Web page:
International Congress on Food Sciences
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Accepted Abstracts

Isolation and Enumeration of Fungi and Determination of Contributing Factors to Fungal Spoilage in Maize (Zea mays L.) Originated from East and West Shewa Zones of Oromia, Ethiopia

Temesgen Assefa*, Teshome Geremew
Adama Science and Technology University, Ethopia

Citation: Assefa T, Geremew T (2020) Isolation and Enumeration of Fungi and Determination of Contributing Factors to Fungal Spoilage in Maize (Zea mays L.) Originated from East and West Shewa Zones of Oromia, Ethiopia. SciTech Food Sciences 2020. Thailand

Received: October 18, 2019         Accepted: November 05, 2019         Published: November 07, 2019

Abstract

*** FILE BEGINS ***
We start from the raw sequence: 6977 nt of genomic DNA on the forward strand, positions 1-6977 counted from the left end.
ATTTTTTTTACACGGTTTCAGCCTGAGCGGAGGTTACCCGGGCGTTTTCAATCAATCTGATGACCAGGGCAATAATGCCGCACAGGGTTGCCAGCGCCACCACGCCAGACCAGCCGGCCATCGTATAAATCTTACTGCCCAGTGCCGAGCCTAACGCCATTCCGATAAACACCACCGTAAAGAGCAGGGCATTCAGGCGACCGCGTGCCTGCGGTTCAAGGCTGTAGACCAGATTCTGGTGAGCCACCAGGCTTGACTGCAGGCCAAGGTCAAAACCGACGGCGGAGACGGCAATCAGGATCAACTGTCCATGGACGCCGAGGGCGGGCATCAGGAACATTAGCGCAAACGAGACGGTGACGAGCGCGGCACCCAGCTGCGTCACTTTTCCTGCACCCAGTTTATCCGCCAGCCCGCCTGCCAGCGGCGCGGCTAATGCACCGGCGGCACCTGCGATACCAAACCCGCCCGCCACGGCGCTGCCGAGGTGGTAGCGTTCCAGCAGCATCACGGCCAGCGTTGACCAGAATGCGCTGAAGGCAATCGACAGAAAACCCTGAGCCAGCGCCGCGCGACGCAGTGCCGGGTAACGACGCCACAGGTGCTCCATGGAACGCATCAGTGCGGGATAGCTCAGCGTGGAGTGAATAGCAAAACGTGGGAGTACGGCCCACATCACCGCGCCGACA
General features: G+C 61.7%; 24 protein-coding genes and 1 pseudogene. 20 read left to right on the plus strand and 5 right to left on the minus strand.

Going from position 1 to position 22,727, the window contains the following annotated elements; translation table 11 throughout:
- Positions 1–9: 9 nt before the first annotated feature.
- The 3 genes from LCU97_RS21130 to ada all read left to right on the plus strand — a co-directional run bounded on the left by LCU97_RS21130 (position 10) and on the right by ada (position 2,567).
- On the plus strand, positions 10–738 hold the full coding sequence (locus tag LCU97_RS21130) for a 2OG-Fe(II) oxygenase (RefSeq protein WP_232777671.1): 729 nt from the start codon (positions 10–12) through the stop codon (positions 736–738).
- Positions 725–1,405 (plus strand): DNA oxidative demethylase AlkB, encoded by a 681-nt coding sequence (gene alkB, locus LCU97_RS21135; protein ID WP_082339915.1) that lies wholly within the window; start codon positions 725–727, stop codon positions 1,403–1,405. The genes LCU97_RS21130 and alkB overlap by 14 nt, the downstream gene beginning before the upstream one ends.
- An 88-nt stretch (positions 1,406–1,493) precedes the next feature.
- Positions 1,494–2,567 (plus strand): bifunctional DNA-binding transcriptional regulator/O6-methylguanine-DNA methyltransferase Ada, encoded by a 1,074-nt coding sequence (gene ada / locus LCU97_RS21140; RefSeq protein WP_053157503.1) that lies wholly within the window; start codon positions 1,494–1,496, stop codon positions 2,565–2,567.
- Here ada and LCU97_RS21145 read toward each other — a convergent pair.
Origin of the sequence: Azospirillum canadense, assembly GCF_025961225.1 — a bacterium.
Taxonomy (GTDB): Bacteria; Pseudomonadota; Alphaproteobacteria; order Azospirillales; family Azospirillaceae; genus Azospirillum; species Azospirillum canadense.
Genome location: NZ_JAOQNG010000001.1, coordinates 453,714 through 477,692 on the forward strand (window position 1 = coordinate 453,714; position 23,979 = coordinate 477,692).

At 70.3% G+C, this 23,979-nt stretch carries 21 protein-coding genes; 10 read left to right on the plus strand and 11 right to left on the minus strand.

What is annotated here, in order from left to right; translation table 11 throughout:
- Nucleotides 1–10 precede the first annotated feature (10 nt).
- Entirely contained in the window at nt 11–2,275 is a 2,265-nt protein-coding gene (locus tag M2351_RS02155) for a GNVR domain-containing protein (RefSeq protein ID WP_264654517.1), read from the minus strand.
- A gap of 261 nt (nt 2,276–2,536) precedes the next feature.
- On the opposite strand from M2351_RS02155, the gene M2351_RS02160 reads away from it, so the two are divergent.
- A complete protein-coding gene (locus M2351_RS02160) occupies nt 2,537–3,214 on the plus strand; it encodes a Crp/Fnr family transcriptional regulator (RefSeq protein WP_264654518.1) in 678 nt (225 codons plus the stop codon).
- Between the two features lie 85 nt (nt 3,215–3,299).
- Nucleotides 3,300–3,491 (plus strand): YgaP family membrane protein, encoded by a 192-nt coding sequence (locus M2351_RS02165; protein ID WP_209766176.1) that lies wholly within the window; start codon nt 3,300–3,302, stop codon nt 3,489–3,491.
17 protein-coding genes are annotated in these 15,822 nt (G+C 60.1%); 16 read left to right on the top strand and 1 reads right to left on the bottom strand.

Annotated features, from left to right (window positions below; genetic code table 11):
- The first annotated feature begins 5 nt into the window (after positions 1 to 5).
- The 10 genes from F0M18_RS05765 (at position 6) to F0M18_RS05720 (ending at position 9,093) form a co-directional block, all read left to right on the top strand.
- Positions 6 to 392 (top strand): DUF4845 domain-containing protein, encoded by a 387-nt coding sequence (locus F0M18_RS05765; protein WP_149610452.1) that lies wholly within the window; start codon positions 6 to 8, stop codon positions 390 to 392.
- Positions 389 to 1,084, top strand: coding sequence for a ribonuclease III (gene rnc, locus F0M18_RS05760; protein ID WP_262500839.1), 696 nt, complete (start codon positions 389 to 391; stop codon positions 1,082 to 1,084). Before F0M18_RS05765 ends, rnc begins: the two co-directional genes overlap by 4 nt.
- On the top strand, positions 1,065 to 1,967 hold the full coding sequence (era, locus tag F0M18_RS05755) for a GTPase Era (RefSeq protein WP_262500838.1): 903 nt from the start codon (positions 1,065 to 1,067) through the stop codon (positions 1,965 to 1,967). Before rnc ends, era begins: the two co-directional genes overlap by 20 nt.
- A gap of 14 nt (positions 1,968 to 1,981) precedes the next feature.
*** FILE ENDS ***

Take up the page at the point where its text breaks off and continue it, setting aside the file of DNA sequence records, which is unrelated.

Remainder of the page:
Maize (Zea mays L.) is one of the most important staple crops in developing countries. Fungal spoilage on maize resulted in grain deterioration and mycotoxin contamination. In Ethiopia, maize production is prone to losses due to mold contamination. The purpose of this study was to isolate and enumerate fungi and determine the contributing factors to fungal spoilage in Maize. A total of 72 maize samples were collected based on incremental sampling method from the sampling sites. Samples were properly labled with sample history and the moisture content was measured upon collection. Fungal isolation was done on Potato Dextrose Agar (PDA) amended with 0.01% chloramphenicol for 5-7 days at 25. Fungal colonies were purified by sub-cultured on PDA. Morphological and microscopic characterization of the isolates was done based on fungal identification manual. From the total 1080 maize grains analyzed, 613 fungal isolates were recorded with 54.1% mean percent of infection. Of these, 448 isolates belongs to the genus Fusarium followed by 52 Penicillium, 46 Muchor and Rhizopus, 33 Aspergillus and 34 others. Samples obtained from Dano district showed higher mean percent of fungal infection (68.15%) followed by Adami Tulu (60.37%), Bako Tibe (50%) and Arsi Negelle (37.78%). Maize stored in plastic bag showed higher fungal percent of infection (62.5%) followed by gotera (51.1%) and fertilizer bag (49.63%). Grains collected from warehouse were more infected (58.88%) followed by store (55%), open market (54.28%) and household (52.78%). Overall, the prevalence of fungal infection in the study sites was high. Awareness creation to farmers, and capacity building training to experts and agricultural extension workers about pre and postharvest handling, cumulative integrated management, monitoring, and precautionary measures are recommended. Keywords: Fungal Spoilage, Maize, Mold, Mycoflora, Mycotoxin